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Multiple mating as bet-hadging strategy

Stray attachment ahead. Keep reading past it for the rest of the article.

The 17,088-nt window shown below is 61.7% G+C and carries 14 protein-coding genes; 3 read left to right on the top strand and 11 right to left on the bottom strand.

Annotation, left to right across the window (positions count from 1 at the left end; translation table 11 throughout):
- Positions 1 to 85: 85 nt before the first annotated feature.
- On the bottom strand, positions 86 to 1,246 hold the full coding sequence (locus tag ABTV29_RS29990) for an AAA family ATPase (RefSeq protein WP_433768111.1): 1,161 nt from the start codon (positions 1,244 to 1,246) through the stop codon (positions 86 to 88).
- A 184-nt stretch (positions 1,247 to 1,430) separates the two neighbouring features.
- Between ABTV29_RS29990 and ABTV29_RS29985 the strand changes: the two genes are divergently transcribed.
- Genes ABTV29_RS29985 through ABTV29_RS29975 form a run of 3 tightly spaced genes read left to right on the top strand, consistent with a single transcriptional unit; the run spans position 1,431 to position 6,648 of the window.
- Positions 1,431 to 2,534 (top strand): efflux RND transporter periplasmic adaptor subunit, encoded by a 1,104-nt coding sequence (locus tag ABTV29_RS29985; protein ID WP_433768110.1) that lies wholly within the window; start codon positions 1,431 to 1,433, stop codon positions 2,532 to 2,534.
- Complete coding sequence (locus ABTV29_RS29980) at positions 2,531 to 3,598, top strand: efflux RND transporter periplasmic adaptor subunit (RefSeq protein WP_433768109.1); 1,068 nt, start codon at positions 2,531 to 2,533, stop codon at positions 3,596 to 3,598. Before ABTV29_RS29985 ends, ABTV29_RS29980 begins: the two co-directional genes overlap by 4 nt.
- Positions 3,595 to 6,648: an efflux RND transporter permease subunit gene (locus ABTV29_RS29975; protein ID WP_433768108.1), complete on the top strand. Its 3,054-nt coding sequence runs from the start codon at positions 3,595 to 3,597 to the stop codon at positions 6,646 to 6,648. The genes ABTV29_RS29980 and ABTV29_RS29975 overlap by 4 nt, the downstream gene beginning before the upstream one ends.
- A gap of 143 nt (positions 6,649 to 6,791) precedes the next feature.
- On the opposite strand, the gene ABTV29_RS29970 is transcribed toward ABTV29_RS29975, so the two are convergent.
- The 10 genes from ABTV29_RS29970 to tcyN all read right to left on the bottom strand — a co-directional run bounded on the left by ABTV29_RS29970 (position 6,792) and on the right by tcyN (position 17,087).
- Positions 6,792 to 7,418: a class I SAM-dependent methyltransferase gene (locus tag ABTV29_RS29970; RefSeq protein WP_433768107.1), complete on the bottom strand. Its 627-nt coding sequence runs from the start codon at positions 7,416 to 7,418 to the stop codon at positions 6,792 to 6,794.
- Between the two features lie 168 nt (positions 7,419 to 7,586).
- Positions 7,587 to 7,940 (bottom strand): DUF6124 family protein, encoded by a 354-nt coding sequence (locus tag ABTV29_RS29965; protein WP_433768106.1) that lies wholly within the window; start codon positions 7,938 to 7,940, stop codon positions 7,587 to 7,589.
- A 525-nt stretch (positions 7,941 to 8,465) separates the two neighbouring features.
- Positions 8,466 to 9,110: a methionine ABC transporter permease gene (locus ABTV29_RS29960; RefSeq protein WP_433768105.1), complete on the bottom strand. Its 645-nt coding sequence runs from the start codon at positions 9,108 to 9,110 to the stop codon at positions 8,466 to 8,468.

Polyandry (female multiple mating) has profound evolutionary and ecological implications. Despite considerable work devoted to understanding why females mate multiply, no convincing empirical evidence explains the adaptive value of polyandry. In this study it is provided a direct test of the controversial idea that bet-hedging functions as a risk-spreading strategy that yields multi-generational fitness benefits to polyandrous females. Unfortunately, testing this hypothesis is far from trivial, and the empirical comparison of the across-generations fitness payoffs of a polyandrous (bet hedger) versus a monandrous (non-bet hedger) strategy has never been accomplished because of numerous experimental constraints presented by most ‘model' species. In this study, authors take advantage of the extraordinary tractability and versatility of a marine broadcast spawning invertebrate to overcome these challenges. Multi-generational (geometric mean) fitness among individual females assigned simultaneously to a polyandrous and monandrous mating strategy has been simulated. These approaches, which separate and account for the effects of sexual selection and pure bet-hedging scenarios, reveal that bet-hedging, in addition to sexual selection, can enhance evolutionary fitness in multiply mated females. In addition to offering a tractable experimental approach for addressing bet-hedging theory, this study provides key insights into the evolutionary ecology of sexual interactions. informacion[at]ebd.csic.es: Garcia-Gonzalez et al (2015) Mating portfolios: bet-hedging, sexual selection and female multiple mating. Proc. R. Soc. Lond. B 282:20141525. http://dx.doi.org/10.1098/rspb.2014.1525

 


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